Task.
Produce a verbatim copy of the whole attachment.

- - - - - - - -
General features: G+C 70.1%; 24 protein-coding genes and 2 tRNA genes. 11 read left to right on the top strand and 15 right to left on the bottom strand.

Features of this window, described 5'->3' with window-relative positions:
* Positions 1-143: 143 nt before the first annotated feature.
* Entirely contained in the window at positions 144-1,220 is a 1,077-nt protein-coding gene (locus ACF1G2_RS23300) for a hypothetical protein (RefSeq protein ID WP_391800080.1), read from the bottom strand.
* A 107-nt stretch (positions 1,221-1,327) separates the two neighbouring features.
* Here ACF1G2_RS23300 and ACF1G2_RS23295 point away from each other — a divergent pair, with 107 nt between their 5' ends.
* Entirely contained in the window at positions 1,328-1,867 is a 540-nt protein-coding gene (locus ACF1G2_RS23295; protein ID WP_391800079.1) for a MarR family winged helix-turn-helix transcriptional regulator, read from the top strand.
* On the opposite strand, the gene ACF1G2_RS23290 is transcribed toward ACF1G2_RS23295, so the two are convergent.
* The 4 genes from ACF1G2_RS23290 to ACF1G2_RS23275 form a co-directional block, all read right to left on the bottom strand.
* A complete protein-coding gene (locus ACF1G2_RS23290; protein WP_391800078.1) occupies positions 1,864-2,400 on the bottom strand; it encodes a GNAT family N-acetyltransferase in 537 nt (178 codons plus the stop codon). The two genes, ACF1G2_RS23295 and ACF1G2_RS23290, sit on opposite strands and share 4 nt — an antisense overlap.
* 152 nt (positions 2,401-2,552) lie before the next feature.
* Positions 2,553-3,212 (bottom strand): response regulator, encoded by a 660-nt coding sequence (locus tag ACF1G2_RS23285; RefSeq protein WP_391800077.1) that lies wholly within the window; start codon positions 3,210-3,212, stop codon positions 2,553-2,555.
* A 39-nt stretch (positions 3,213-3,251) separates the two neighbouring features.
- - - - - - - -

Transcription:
General features: G+C 70.1%; 24 protein-coding genes and 2 tRNA genes. 11 read left to right on the top strand and 15 right to left on the bottom strand.

Features of this window, described 5'->3' with window-relative positions:
* Positions 1-143: 143 nt before the first annotated feature.
* Entirely contained in the window at positions 144-1,220 is a 1,077-nt protein-coding gene (locus ACF1G2_RS23300) for a hypothetical protein (RefSeq protein ID WP_391800080.1), read from the bottom strand.
* A 107-nt stretch (positions 1,221-1,327) separates the two neighbouring features.
* Here ACF1G2_RS23300 and ACF1G2_RS23295 point away from each other — a divergent pair, with 107 nt between their 5' ends.
* Entirely contained in the window at positions 1,328-1,867 is a 540-nt protein-coding gene (locus ACF1G2_RS23295; protein ID WP_391800079.1) for a MarR family winged helix-turn-helix transcriptional regulator, read from the top strand.
* On the opposite strand, the gene ACF1G2_RS23290 is transcribed toward ACF1G2_RS23295, so the two are convergent.
* The 4 genes from ACF1G2_RS23290 to ACF1G2_RS23275 form a co-directional block, all read right to left on the bottom strand.
* A complete protein-coding gene (locus ACF1G2_RS23290; protein WP_391800078.1) occupies positions 1,864-2,400 on the bottom strand; it encodes a GNAT family N-acetyltransferase in 537 nt (178 codons plus the stop codon). The two genes, ACF1G2_RS23295 and ACF1G2_RS23290, sit on opposite strands and share 4 nt — an antisense overlap.
* 152 nt (positions 2,401-2,552) lie before the next feature.
* Positions 2,553-3,212 (bottom strand): response regulator, encoded by a 660-nt coding sequence (locus tag ACF1G2_RS23285; RefSeq protein WP_391800077.1) that lies wholly within the window; start codon positions 3,210-3,212, stop codon positions 2,553-2,555.
* A 39-nt stretch (positions 3,213-3,251) separates the two neighbouring features.